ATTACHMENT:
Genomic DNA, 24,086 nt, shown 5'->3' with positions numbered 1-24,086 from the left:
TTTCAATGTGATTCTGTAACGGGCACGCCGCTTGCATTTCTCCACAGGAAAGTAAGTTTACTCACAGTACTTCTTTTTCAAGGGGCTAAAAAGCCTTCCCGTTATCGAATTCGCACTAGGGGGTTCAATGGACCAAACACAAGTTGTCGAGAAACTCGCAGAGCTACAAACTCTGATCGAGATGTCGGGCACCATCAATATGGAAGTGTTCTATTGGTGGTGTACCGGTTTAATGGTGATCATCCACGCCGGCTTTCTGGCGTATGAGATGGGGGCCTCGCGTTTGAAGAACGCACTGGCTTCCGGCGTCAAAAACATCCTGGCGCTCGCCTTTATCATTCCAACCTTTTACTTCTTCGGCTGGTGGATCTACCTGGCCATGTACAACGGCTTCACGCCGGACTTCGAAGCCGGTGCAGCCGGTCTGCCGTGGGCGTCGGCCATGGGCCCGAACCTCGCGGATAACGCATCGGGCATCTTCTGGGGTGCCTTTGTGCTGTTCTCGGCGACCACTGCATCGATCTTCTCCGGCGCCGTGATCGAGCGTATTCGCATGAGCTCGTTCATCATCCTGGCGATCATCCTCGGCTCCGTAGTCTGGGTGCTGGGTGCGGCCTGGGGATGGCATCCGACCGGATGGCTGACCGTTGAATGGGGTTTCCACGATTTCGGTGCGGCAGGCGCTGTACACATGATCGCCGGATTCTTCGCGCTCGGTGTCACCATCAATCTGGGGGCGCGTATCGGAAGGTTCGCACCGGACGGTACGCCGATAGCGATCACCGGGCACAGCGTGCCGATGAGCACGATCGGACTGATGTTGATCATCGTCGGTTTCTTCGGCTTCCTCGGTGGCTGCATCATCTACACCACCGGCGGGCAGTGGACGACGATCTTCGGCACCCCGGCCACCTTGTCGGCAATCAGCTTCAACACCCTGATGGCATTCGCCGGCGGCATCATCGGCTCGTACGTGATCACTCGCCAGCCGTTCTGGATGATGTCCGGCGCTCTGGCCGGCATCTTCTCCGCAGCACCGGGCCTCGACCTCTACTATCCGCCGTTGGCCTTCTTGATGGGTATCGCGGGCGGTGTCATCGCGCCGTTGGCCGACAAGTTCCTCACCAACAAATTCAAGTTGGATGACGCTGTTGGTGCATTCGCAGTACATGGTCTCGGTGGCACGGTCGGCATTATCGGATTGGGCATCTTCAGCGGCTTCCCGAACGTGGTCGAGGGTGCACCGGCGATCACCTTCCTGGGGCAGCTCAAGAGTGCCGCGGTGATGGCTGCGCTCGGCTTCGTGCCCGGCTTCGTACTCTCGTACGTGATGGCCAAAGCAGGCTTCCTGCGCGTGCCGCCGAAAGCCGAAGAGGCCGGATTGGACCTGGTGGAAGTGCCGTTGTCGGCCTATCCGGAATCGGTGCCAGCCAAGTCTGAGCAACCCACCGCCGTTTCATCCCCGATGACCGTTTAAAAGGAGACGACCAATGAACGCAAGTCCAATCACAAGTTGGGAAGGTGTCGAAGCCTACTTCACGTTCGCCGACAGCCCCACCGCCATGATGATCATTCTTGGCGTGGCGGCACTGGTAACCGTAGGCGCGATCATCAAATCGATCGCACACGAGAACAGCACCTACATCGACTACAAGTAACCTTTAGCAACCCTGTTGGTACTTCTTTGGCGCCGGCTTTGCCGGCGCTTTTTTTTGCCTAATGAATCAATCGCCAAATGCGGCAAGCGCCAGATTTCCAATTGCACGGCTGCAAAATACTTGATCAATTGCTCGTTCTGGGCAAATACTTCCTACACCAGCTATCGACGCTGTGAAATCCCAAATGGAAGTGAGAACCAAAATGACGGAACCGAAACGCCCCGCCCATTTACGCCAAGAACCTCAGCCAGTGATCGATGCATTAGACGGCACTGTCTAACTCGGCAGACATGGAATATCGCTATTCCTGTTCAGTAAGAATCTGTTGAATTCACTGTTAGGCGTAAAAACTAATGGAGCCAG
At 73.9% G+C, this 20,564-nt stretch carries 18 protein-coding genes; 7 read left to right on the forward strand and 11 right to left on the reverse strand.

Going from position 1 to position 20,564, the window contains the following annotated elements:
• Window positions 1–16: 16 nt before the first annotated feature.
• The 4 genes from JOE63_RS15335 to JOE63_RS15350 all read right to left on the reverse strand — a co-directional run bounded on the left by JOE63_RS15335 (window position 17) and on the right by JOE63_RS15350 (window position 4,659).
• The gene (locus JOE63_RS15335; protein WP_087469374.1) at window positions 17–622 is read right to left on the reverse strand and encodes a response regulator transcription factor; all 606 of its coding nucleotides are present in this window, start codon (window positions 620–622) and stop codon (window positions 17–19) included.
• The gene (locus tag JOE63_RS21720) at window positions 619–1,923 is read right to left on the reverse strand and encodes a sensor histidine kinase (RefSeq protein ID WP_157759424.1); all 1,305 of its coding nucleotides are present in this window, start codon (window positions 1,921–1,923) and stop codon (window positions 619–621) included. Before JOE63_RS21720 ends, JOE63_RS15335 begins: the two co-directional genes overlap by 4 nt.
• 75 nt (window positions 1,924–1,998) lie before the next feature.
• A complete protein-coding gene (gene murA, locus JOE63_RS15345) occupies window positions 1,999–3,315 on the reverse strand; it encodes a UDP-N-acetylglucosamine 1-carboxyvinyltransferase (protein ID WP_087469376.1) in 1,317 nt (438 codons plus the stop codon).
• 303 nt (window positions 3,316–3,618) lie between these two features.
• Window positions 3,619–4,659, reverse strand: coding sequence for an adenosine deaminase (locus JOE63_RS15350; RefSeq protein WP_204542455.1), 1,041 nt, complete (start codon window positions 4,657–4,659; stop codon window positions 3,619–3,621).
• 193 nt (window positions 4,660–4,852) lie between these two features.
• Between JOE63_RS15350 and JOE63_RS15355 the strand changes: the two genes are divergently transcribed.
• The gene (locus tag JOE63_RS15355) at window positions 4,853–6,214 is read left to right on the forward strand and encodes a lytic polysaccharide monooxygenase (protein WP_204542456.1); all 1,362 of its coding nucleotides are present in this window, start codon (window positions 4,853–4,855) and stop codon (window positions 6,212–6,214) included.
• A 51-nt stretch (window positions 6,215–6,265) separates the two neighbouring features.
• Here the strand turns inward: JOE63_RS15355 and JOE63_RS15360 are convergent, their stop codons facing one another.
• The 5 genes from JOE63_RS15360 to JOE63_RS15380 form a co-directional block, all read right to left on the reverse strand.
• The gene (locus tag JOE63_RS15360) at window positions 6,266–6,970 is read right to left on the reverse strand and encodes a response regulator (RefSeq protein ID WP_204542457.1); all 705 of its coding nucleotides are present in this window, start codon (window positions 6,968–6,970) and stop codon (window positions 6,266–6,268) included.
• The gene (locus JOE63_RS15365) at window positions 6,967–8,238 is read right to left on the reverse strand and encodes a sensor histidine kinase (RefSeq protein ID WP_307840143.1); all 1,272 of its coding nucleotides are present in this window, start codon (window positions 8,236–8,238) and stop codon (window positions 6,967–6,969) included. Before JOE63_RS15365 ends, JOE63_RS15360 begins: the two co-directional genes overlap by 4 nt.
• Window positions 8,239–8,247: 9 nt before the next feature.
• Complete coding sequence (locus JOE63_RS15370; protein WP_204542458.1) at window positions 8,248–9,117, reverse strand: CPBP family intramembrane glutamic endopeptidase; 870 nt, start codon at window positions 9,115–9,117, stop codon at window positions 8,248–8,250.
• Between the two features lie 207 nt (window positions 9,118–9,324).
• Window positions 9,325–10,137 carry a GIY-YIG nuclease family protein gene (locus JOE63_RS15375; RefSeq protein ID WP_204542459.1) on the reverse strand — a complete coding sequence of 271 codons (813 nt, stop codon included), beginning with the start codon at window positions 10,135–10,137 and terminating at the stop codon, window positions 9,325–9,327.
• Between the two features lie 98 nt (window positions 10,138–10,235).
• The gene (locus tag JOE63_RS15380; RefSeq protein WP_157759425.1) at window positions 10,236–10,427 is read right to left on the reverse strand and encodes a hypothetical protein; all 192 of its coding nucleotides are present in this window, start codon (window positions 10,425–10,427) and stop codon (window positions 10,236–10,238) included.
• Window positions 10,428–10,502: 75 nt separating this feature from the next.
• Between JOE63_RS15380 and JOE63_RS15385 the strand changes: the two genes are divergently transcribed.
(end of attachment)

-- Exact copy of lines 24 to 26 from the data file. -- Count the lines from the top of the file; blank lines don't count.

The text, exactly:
• Window positions 9,325–10,137 carry a GIY-YIG nuclease family protein gene (locus JOE63_RS15375; RefSeq protein ID WP_204542459.1) on the reverse strand — a complete coding sequence of 271 codons (813 nt, stop codon included), beginning with the start codon at window positions 10,135–10,137 and terminating at the stop codon, window positions 9,325–9,327.
• Between the two features lie 98 nt (window positions 10,138–10,235).
• The gene (locus tag JOE63_RS15380; RefSeq protein WP_157759425.1) at window positions 10,236–10,427 is read right to left on the reverse strand and encodes a hypothetical protein; all 192 of its coding nucleotides are present in this window, start codon (window positions 10,425–10,427) and stop codon (window positions 10,236–10,238) included.